Ewelina Bledniak, 11, to Be Deported Because of Lawyer's Error, Mom Says

Mom: Eight years after lawyer forgot to file papers, daughter is Poland-bound.

ByABC News
June 9, 2009, 2:17 PM

June 10, 2009 — -- An immigration lawyer's mistake eight years ago is on the brink of forcing the deportation of an 11-year-old Georgia girl to Poland, the girl's mother told ABC News Tuesday.

The parents of Ewelina Bledniak have made plans to accompany the girl next month to their native Poland, where they will be forced to leave her while she petitions for legal status in America through the U.S. embassy in Warsaw. Such status would have been granted to her in 2001 had the family's former lawyer promptly filed the proper petition, the girl's mother, Agnus Bledniak, said.

Although the girl had lived in the United States since she was 2, the Bledniaks said they did not know her petition for legal status had not been accepted until early last year when they received a letter from U.S. immigration services.

"We got papers that she could not be approved for a green card," Agnus Bledniak said of the permanent resident card issued to non-citizens.

When her husband, Hubert, investigated, Bledniak said, they found the petition on behalf of their daughter was never even considered because it had been filed too late.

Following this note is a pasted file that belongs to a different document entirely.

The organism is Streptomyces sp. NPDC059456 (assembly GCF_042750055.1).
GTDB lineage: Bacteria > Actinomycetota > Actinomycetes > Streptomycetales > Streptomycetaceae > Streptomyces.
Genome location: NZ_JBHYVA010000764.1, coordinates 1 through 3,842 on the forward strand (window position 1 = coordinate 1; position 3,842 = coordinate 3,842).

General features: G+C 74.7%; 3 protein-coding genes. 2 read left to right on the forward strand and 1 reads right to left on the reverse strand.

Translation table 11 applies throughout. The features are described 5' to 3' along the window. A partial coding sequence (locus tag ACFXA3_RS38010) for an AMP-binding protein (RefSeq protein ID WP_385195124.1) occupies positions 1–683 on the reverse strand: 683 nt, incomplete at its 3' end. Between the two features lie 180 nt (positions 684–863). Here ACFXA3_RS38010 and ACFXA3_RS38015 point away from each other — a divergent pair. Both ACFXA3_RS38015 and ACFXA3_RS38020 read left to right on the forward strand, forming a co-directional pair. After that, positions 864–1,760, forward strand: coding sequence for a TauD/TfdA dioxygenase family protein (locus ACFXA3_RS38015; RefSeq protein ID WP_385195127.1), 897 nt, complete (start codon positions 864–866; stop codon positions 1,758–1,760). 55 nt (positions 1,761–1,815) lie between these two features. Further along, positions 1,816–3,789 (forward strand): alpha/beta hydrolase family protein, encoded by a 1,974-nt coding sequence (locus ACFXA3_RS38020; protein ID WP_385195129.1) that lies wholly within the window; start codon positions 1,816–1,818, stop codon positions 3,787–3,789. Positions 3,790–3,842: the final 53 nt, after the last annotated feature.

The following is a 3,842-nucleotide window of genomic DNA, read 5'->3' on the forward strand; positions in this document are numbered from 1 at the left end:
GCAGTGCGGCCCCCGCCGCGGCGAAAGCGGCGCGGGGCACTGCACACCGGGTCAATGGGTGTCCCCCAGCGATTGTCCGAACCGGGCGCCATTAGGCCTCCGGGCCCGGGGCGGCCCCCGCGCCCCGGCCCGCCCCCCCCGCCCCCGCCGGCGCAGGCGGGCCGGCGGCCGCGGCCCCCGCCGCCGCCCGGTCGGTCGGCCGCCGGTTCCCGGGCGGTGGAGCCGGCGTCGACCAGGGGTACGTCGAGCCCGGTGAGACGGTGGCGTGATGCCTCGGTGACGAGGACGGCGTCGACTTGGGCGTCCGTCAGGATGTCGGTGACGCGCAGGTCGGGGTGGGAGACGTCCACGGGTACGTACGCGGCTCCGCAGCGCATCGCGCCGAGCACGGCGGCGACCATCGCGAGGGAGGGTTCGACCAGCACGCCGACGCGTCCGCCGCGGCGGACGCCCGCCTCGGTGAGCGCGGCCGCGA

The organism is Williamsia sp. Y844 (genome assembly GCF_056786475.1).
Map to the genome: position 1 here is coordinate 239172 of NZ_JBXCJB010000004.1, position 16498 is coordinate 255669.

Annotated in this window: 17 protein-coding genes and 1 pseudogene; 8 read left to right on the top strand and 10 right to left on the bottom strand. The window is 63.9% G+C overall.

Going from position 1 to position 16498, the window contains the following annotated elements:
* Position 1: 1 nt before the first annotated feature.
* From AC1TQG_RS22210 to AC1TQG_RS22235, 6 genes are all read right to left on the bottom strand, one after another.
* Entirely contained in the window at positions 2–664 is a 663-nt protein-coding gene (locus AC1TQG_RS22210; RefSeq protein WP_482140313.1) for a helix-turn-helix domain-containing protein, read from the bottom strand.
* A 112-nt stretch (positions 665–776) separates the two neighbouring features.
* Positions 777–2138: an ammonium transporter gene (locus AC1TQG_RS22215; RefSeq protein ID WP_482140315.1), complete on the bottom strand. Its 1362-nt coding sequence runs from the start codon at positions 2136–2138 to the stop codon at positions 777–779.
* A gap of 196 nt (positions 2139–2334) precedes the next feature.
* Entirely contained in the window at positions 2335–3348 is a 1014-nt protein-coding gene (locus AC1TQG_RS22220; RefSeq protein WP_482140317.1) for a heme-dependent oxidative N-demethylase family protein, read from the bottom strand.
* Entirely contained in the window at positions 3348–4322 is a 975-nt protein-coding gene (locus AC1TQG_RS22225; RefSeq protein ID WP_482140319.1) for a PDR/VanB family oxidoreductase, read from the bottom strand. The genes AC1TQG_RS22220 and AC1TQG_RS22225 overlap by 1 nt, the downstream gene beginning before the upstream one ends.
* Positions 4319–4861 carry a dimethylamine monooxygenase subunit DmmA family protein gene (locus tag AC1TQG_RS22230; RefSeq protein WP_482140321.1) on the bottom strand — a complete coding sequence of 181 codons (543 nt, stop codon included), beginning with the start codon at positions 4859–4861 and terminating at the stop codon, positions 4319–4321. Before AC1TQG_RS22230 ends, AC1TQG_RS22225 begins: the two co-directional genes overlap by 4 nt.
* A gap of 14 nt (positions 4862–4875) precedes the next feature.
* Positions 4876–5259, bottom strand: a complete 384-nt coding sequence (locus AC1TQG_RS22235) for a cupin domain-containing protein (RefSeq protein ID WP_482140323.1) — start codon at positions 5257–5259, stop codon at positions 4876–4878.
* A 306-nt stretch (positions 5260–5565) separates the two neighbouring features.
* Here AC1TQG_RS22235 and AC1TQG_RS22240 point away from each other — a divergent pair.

"We didn't know she sent our papers too late," Bledniak said of the lawyer. "If we could have found out earlier, she probably would have a green card a long time ago."

The lawyer's office declined to comment, citing attorney-client privilege.

The parents plan to leave Ewelina with her grandmother, the only person she knows in Poland, because her father must return home to run his tile business and Bledniak is worried that her own legal status, won three years ago, would delay her quest for U.S. citizenship.

According to the family's new lawyer, Maria Odom, Ewelina is likely to wait for at least a year in Poland while her green card petition is processed.

"We've got a normal life and everything," Agnus Bledniak said. "We pay taxes. We try to be good citizens ... [Ewelina] is very upset. She's got her whole school here. It's not very happy."